If you relied on charging everything from office supplies to copying equipment when starting your business, the fact that entrepreneurs commonly pay for big-ticket items on credit is hardly surprising. And though the debt crisis certainly gave plastic-wielding founders pause, it seems that concern has largely dissipated--and that's risky business for sure.
Indeed, according to the latest readings, consumer credit card debt is rising, and once again it’s reaching unsustainable levels.
In the second quarter, credit card debt jumped 14 percent to $32 billion, according to a quarterly survey from credit card comparison site CardHub, released Wednesday. The increase is the largest second quarter spike since the company began tracking data in 2009, CardHub reports, adding that it expects the net increase of debt to reach $60 billion by the end of 2015. At that pace, debt levels could soon become too risky--making it more difficult to repay balances, the company says.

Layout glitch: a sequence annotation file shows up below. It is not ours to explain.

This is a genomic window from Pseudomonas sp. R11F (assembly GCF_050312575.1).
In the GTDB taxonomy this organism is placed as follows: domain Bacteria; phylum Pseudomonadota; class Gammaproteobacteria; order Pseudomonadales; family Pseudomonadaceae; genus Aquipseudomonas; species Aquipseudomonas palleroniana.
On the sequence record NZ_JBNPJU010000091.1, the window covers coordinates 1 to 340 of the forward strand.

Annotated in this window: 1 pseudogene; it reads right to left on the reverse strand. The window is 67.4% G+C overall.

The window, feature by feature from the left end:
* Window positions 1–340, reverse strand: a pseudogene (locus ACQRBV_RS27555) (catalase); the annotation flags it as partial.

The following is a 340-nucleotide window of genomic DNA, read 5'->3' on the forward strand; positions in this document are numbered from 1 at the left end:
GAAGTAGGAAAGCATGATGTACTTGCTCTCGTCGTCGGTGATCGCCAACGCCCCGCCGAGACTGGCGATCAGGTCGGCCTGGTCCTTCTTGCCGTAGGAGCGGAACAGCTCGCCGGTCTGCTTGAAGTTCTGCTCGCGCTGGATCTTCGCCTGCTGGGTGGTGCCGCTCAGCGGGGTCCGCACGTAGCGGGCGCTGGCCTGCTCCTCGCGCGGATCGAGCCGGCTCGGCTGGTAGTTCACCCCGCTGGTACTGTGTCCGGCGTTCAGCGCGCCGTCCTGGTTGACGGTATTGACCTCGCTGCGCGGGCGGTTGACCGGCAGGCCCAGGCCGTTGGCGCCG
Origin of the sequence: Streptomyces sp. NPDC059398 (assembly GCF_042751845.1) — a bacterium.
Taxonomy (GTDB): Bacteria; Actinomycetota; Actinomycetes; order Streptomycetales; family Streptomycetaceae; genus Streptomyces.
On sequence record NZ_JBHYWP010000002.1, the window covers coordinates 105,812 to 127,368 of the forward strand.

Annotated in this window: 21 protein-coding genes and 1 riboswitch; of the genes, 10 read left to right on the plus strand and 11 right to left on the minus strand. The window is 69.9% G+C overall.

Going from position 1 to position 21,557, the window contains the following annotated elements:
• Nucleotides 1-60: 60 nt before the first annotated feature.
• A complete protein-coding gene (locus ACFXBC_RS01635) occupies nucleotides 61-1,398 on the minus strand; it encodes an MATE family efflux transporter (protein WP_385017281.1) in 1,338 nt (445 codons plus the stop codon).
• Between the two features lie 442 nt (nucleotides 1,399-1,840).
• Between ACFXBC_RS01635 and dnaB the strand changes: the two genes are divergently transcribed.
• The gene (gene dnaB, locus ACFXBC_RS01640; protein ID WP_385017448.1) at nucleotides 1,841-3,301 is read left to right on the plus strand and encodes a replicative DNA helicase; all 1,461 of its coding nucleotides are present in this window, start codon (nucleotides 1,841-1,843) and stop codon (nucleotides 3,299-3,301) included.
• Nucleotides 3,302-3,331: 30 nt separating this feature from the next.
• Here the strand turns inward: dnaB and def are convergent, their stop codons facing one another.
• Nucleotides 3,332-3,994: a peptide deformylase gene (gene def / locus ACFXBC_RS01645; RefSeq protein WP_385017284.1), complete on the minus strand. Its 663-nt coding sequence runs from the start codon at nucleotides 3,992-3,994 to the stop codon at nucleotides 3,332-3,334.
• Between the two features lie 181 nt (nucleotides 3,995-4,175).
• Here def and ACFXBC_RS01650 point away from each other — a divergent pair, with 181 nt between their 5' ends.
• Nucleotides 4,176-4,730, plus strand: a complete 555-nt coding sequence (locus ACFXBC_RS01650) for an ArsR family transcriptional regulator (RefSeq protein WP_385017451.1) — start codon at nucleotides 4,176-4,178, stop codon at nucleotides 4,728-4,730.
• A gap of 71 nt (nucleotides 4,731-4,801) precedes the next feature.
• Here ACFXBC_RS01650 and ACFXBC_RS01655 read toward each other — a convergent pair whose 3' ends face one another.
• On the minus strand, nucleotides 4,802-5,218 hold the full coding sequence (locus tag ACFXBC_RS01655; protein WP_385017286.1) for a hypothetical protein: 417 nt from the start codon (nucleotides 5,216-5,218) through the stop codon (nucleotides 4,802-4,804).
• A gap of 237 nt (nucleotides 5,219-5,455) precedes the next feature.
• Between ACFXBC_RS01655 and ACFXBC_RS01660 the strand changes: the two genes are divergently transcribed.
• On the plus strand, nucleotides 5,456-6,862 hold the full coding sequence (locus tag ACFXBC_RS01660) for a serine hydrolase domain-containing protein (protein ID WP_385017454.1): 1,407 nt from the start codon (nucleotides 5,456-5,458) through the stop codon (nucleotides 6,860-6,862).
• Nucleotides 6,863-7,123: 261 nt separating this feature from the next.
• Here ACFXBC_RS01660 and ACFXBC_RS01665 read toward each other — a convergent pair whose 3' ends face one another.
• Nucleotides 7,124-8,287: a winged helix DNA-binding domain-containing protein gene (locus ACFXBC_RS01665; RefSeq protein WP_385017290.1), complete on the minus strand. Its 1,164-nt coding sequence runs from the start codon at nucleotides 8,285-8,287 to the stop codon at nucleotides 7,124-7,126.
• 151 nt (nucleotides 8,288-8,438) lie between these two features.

While the survey examines consumer debt on credit cards, about 10 percent of business financing happens on various types of credit cards, the Small Business Administration reports. So the findings are an important warning sign for entrepreneurs too.
“Credit card debt statistics, in particular, reflect consumer sentiment and can foretell overleveraging bubbles that may trigger constriction in credit markets,” the report says. The statement alludes to the leverage bubble that ushered in the financial crisis that began in 2008.
Debt loads have been going up steadily since 2009, when card holders ended the year by decreasing their balances by $875 million, CardHub reports.
Here are debt-reducing tips from CardHub, and while they are particularly useful for consumers, the advice holds true for small businesses too:
1. Stick to your budget and don’t overspend. In addition to your normal monthly expenses, include money necessary for savings and debt payments.
2. Create an emergency fund with a year’s worth of post-tax income.
3. Allocate the majority of your monthly debt payment to your highest interest rate balances first. Once those are paid off, move on to your lower-cost balances.
4. Use different cards for different purposes. For example, move your balances to a card with a zero percent rate if you can. Subsidize your ongoing business purchases with cards that offer rebates or rewards.
5. Figure out a way to increase your revenue so you aren’t spending using debt.